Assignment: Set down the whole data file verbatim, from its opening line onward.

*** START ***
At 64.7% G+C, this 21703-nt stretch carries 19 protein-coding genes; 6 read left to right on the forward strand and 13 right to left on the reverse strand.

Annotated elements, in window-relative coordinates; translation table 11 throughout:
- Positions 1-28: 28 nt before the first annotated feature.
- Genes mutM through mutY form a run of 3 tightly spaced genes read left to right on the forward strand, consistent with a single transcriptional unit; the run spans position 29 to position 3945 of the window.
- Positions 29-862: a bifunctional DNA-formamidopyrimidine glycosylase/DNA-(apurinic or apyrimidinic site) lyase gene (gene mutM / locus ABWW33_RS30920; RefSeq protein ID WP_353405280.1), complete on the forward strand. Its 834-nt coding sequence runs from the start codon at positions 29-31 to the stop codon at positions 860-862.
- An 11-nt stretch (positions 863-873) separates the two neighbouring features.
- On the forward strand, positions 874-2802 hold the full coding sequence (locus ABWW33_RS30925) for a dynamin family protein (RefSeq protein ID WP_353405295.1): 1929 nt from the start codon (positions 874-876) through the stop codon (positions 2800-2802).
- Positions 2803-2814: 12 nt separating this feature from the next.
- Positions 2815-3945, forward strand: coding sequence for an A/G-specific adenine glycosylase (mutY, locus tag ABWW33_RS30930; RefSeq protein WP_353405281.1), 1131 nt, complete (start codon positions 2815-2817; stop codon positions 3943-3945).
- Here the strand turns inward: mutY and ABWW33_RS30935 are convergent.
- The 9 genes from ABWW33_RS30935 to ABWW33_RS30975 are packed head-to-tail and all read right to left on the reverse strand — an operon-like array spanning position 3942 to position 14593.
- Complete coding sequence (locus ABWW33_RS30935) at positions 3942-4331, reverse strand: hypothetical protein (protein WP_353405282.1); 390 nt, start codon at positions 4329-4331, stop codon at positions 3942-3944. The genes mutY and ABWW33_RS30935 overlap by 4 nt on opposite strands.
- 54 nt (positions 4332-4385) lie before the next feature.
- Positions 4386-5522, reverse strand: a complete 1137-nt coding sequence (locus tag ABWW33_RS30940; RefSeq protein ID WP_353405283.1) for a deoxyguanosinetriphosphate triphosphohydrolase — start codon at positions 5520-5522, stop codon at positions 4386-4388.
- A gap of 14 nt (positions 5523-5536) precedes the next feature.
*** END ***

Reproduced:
At 64.7% G+C, this 21703-nt stretch carries 19 protein-coding genes; 6 read left to right on the forward strand and 13 right to left on the reverse strand.

Annotated elements, in window-relative coordinates; translation table 11 throughout:
- Positions 1-28: 28 nt before the first annotated feature.
- Genes mutM through mutY form a run of 3 tightly spaced genes read left to right on the forward strand, consistent with a single transcriptional unit; the run spans position 29 to position 3945 of the window.
- Positions 29-862: a bifunctional DNA-formamidopyrimidine glycosylase/DNA-(apurinic or apyrimidinic site) lyase gene (gene mutM / locus ABWW33_RS30920; RefSeq protein ID WP_353405280.1), complete on the forward strand. Its 834-nt coding sequence runs from the start codon at positions 29-31 to the stop codon at positions 860-862.
- An 11-nt stretch (positions 863-873) separates the two neighbouring features.
- On the forward strand, positions 874-2802 hold the full coding sequence (locus ABWW33_RS30925) for a dynamin family protein (RefSeq protein ID WP_353405295.1): 1929 nt from the start codon (positions 874-876) through the stop codon (positions 2800-2802).
- Positions 2803-2814: 12 nt separating this feature from the next.
- Positions 2815-3945, forward strand: coding sequence for an A/G-specific adenine glycosylase (mutY, locus tag ABWW33_RS30930; RefSeq protein WP_353405281.1), 1131 nt, complete (start codon positions 2815-2817; stop codon positions 3943-3945).
- Here the strand turns inward: mutY and ABWW33_RS30935 are convergent.
- The 9 genes from ABWW33_RS30935 to ABWW33_RS30975 are packed head-to-tail and all read right to left on the reverse strand — an operon-like array spanning position 3942 to position 14593.
- Complete coding sequence (locus ABWW33_RS30935) at positions 3942-4331, reverse strand: hypothetical protein (protein WP_353405282.1); 390 nt, start codon at positions 4329-4331, stop codon at positions 3942-3944. The genes mutY and ABWW33_RS30935 overlap by 4 nt on opposite strands.
- 54 nt (positions 4332-4385) lie before the next feature.
- Positions 4386-5522, reverse strand: a complete 1137-nt coding sequence (locus tag ABWW33_RS30940; RefSeq protein ID WP_353405283.1) for a deoxyguanosinetriphosphate triphosphohydrolase — start codon at positions 5520-5522, stop codon at positions 4386-4388.
- A gap of 14 nt (positions 5523-5536) precedes the next feature.